When Quentin Tarantino was a 12-year-old aspiring filmmaker, he vowed to never share his fortune with his mother.
The Academy Award-winning movie director and screenwriter stuck to his promise. Connie Zastoupil has never reaped the benefits of his success.
Tarantino, 58, explained the backstory on a recent episode of “The Moment” podcast, which is hosted by “Billions” co-creator Brian Koppelman.
“My mom was bitching at me about [writing screenplays] ... and then in the middle of her little tirade, she said, ‘Oh, and by the way, this little writing career’ — with the finger quotes and everything — ‘This little writing career that you’re doing? That s--- is over,’” Tarantino recalled. “I go, ‘OK lady, when I become a successful writer, you will never see one penny from my success. There will be no house for you. There’s no vacation for you, no Elvis Cadillac for mommy. You get nothing. Because you said that.’”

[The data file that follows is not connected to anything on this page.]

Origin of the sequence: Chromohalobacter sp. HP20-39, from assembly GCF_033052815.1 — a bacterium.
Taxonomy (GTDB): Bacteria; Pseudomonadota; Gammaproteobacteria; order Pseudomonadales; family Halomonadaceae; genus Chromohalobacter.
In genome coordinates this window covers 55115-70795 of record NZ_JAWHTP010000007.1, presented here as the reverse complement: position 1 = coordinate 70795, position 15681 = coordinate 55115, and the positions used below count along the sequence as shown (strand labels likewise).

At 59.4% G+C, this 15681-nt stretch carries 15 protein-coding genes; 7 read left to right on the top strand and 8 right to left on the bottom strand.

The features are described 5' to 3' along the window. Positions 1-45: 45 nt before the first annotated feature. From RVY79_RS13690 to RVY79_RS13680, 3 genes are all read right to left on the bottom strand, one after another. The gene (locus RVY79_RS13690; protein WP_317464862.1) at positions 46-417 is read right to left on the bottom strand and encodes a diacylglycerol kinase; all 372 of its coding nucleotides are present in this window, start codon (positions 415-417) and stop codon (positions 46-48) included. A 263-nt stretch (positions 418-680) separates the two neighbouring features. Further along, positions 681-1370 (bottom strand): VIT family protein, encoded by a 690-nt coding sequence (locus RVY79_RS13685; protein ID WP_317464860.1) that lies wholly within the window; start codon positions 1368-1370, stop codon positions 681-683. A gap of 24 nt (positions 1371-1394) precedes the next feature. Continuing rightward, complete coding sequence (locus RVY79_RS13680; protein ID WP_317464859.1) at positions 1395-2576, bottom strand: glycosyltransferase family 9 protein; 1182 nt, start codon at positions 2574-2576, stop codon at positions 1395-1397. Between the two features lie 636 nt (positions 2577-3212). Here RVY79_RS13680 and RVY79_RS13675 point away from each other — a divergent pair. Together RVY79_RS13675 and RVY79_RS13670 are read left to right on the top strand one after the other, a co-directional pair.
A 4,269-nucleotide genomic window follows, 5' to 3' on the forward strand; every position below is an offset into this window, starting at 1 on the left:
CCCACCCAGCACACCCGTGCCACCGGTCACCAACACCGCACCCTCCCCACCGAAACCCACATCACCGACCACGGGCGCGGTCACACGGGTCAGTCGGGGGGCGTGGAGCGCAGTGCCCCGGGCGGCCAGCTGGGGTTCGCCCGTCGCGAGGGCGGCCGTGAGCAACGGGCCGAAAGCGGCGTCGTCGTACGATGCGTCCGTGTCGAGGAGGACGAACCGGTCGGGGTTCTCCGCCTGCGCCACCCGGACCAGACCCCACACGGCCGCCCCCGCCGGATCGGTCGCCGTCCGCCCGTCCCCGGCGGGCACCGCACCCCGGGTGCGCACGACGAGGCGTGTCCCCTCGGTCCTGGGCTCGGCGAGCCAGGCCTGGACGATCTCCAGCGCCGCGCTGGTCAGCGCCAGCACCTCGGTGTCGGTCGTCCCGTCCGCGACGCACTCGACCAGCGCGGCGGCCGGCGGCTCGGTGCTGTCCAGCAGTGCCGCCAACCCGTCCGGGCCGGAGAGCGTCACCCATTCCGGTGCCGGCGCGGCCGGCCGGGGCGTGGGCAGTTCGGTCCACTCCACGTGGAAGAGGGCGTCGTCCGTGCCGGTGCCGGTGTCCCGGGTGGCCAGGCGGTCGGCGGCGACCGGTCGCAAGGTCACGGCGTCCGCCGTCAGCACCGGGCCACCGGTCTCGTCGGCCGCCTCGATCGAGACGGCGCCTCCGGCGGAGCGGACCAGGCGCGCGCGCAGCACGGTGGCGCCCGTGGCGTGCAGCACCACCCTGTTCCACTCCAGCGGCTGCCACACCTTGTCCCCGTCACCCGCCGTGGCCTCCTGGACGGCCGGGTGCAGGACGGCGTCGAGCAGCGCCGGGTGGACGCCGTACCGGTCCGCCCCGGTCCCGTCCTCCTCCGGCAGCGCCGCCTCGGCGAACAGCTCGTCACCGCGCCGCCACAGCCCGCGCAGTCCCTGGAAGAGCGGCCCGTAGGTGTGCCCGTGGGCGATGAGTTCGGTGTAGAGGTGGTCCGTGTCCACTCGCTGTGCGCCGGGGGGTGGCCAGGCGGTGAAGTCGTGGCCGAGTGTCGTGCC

Tarantino said he once helped his mother when she got into “a jam with the IRS,” but that’s the only time he’s opened his wallet for her.
“There are consequences for your words as you deal with your children,” Tarantino declared. “Remember there are consequences for your sarcastic tone about what’s meaningful to them.”
In 1994, Zastoupil revealed that her son used to write her “sad Mother’s Day stories" to commemorate the holiday.
“He’d always kill me and tell me how bad he felt about it,” Zastoupil told Entertainment Weekly at the time. “It was enough to bring a tear to a mother’s eye.”
Tarantino and his wife, Israeli singer Daniella Pick, are parents to an 18-month-old son named Leo.
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